In Serbia, girls are busting gender stereotypes in tech with their innovative ideas
Hundreds of Serbian girls aged 13–14 are innovating with information technology (IT), inspiring more girls to use these tools to solve problems and pursue IT careers, which are generally regarded as a ‘boys club’.
At a young age, girls in Serbia are often told that innovation and technology are inappropriate for girls.
To tear down such stereotypes, UN Women in Serbia is supporting the “Catch the idea” competition, which is organized annually by the Association of Businesswomen in Serbia. Encouraging the dreams and ambitions of girls in the field of information technology, for the 11th year in a row the competition is trying to spur the number of girls interested in pursuing careers in IT.
Fourteen-year-old Andjela Ristic and Sofija Semsovic from Veljko Dugosevic Primary School in Belgrade jointly earned first place with their so-called "crazy back belt" invention. Looking at the world around them, they noticed that many of their friends have poor posture due to physical inactivity and predominantly spending time in front of screens. With the help of technology, they managed to turn their idea into reality.
“We made a special back belt by placing a micro:bit device on the belt that will warn the child of incorrect posture with sound and visual signals and encourage him or her to improve their posture and maintain proper sitting,” said Ristic.
The girls are enthusiastic, especially after winning the award, that many of their friends at school will like the idea and be eager to make their own belts and wear them. “With our little help, they will be able to make their own crazy back belt easily and improve their posture,” Semsovic added.
Second place in the competition went to another teen from Belgrade, 14-year-old Mirjana Ilic from the St. Sava Primary School. She has seen different auctions of artwork made by grown-ups and always wanted to organize something similar for all the great artwork produced by her creative friends.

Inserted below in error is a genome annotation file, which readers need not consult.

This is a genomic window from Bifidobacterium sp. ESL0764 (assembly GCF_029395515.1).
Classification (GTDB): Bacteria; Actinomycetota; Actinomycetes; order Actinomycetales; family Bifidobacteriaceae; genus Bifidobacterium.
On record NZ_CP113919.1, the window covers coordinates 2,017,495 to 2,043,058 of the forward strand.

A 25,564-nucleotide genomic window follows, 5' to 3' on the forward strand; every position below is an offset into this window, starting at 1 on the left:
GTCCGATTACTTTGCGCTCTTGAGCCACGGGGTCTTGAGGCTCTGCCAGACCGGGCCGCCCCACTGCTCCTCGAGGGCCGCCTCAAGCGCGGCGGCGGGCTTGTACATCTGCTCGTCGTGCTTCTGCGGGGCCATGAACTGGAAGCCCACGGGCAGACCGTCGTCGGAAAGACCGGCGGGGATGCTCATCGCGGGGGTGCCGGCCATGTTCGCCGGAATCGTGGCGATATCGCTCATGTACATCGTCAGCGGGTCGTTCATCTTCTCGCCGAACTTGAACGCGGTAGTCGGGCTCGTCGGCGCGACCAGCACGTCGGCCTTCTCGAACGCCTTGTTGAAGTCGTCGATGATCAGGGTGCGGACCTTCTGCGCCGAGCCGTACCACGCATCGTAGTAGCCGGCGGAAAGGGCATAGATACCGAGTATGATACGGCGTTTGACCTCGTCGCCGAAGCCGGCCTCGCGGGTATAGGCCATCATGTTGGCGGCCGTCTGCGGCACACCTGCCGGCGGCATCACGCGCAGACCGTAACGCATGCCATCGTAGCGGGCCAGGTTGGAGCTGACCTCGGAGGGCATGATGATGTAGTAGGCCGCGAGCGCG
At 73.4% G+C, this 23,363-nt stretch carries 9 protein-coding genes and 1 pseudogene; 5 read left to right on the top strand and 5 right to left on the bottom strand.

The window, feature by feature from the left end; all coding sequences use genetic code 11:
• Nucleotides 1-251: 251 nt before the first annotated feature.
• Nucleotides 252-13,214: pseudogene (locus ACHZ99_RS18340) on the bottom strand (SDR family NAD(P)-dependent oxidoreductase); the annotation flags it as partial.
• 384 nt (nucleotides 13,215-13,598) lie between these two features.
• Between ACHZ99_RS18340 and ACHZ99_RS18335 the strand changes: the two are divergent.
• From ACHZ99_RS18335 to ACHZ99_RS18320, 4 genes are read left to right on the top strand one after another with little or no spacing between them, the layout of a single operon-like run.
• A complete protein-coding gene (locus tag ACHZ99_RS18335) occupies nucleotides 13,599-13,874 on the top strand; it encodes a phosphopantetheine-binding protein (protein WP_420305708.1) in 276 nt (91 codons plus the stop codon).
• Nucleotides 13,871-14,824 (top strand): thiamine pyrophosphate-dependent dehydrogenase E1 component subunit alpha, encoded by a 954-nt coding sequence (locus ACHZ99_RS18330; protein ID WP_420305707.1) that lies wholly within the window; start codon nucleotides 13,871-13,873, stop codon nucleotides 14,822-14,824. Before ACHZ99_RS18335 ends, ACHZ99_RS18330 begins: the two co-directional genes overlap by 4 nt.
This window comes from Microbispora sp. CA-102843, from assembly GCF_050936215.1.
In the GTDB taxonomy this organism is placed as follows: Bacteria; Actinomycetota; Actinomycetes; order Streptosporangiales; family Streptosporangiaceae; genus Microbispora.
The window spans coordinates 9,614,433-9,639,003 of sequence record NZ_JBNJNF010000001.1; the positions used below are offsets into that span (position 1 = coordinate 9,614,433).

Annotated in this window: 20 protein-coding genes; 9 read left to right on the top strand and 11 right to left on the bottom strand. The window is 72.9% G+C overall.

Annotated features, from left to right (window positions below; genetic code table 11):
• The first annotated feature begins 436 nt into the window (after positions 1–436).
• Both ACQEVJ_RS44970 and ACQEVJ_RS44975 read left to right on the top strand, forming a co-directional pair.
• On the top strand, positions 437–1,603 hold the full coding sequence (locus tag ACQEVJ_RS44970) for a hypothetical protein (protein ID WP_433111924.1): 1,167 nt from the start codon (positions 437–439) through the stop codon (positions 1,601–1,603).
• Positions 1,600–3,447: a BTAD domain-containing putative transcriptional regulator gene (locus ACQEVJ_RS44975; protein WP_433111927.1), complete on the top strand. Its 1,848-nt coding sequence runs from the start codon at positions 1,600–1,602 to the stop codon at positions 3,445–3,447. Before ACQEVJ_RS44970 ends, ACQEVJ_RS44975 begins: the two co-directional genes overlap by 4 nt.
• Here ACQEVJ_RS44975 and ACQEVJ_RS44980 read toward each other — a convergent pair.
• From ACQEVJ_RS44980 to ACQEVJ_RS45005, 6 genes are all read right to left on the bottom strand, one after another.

“I wanted to make an online gallery showcasing children’s art. At the same time, it would work as an auction for selling the artwork, with at least 50 per cent of the money going to charity or even more, depending on the artist’s decision,” said Ilic.
Her main goal was to motivate both girls and boys to be more creative and have their work acknowledged, while at the same time helping those in need.
Ristic, Semsovic and Ilic are just three of the 520 girls from 60 schools in 39 cities and towns across Serbia who took part in this year’s competition. “Catch the idea”. It’s the 11th competition of the same kind and the number of girls taking part is growing every year.
The winners have no concrete plans yet about how they want their career paths to unfold in the future but they say they are keen to keep using technology to bring about changes in their communities.
According to Aleksandra Boskovic, an English teacher at St. Sava School and coordinator for the competition, there are few opportunities for girls like this, where girls alone can make and present their innovative ideas. “We are taking part in this competition every year and more and more girls are getting interested,” she said.
The initiative even seems to have yielded some results already, as Boskovic says more and more girls from her school are choosing to pursue IT classes in high school.
UN Women in Serbia continues to support different initiatives aimed at encouraging girls to use innovation and technology to solve problems, unite communities and be a force for good.